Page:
ROME (Reuters) - A downgrade of the Italian debt by credit rating agencies is possible, a prominent lawmaker of the ruling League party said on Wednesday, as market concern over the financial sustainability of the government budget targets mounted.
The populist coalition, made up of the right-wing League party and the anti-establishment 5-Star Movement, has set next year’s deficit at 2.4 percent of gross domestic output, three times the forecast of the previous centre-left administration.
The plan has drawn criticism from the European Commission and has triggered a sharp rise in yields on Italian government bonds.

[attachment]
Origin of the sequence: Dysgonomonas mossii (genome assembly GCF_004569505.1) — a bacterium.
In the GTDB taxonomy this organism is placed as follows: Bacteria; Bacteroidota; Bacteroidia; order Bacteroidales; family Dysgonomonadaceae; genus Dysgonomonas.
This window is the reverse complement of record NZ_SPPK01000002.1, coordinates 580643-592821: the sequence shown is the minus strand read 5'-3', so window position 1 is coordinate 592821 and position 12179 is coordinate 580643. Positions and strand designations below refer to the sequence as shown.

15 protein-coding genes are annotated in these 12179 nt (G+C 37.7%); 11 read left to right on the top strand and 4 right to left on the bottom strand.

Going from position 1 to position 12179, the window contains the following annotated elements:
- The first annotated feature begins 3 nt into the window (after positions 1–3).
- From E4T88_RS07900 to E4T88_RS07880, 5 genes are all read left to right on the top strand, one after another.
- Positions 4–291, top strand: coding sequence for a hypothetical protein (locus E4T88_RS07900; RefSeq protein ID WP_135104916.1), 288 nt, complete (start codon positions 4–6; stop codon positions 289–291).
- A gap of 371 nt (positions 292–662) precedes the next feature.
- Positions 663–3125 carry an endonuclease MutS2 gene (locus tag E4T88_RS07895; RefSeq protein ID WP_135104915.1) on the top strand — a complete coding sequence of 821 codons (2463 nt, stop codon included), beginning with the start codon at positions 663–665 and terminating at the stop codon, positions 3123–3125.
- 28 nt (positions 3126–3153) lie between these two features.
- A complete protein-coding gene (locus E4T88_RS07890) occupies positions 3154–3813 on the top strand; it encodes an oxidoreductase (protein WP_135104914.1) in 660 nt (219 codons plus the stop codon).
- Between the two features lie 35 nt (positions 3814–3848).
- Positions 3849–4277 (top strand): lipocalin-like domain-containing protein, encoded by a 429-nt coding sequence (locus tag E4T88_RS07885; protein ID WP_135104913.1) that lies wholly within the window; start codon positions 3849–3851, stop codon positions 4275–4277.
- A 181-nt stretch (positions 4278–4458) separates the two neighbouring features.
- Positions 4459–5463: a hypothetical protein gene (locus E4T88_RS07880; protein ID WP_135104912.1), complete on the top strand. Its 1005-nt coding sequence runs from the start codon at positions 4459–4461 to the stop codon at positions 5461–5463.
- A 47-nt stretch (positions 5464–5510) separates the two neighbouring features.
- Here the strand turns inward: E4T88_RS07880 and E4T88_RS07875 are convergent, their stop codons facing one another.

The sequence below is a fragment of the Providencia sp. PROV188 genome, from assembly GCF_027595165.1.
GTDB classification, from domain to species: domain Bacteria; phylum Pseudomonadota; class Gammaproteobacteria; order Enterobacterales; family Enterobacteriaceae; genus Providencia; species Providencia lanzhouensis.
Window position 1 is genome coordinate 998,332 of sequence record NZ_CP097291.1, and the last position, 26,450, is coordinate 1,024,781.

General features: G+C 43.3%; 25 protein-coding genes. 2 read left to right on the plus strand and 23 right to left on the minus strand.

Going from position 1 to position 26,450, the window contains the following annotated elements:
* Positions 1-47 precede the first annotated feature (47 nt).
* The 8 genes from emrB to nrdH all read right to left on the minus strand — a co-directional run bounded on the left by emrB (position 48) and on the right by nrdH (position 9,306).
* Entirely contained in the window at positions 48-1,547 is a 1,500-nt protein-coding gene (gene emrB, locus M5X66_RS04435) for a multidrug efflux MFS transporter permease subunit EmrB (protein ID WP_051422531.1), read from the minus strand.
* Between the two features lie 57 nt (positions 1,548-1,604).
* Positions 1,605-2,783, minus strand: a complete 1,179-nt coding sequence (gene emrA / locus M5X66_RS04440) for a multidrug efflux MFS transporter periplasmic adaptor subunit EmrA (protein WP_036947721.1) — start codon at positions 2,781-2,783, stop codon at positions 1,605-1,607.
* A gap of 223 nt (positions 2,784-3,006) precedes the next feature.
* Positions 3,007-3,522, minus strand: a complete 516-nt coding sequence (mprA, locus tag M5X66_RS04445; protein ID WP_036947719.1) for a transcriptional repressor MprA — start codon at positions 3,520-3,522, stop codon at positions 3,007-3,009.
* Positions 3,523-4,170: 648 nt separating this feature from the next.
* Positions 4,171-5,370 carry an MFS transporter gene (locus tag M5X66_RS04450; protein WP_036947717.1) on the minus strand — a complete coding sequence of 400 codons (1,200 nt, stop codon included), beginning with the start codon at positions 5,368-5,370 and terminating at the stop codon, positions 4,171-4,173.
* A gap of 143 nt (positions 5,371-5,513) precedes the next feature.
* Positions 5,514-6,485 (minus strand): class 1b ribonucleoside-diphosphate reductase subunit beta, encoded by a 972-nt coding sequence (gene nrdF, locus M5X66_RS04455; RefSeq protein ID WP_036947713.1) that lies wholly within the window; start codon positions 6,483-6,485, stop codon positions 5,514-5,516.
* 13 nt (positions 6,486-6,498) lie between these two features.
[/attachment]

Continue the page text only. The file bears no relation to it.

“A downgrade is possible given the climate that has been created,” Alberto Bagnai, chairman of the Senate’s finance committee, said in an interview with Radio Capital.
Standard & Poor’s, which rates Italy’s debt “BBB” with a stable outlook, is scheduled to review its rating on Oct.26.
Moody’s, which has a negative outlook on Italy’s Baa2 rating, has said it would pass judgement by the end of October.
Italy’s budget plan is a “mistake”, and the projected rise in deficit and debt is on the radar screen of all the ratings agencies, Mark Zandi, chief economist at Moody’s Analytics, told La Stampa newspaper in an interview.
“Certainly what we hear is not a plus for Italy’s fiscal outlook,” Zandi said. In the same interview, Zandi said he was not personally involved in deciding Italy’s credit rating.
Reporting by Giselda Vagnoni, editing by Steve Scherer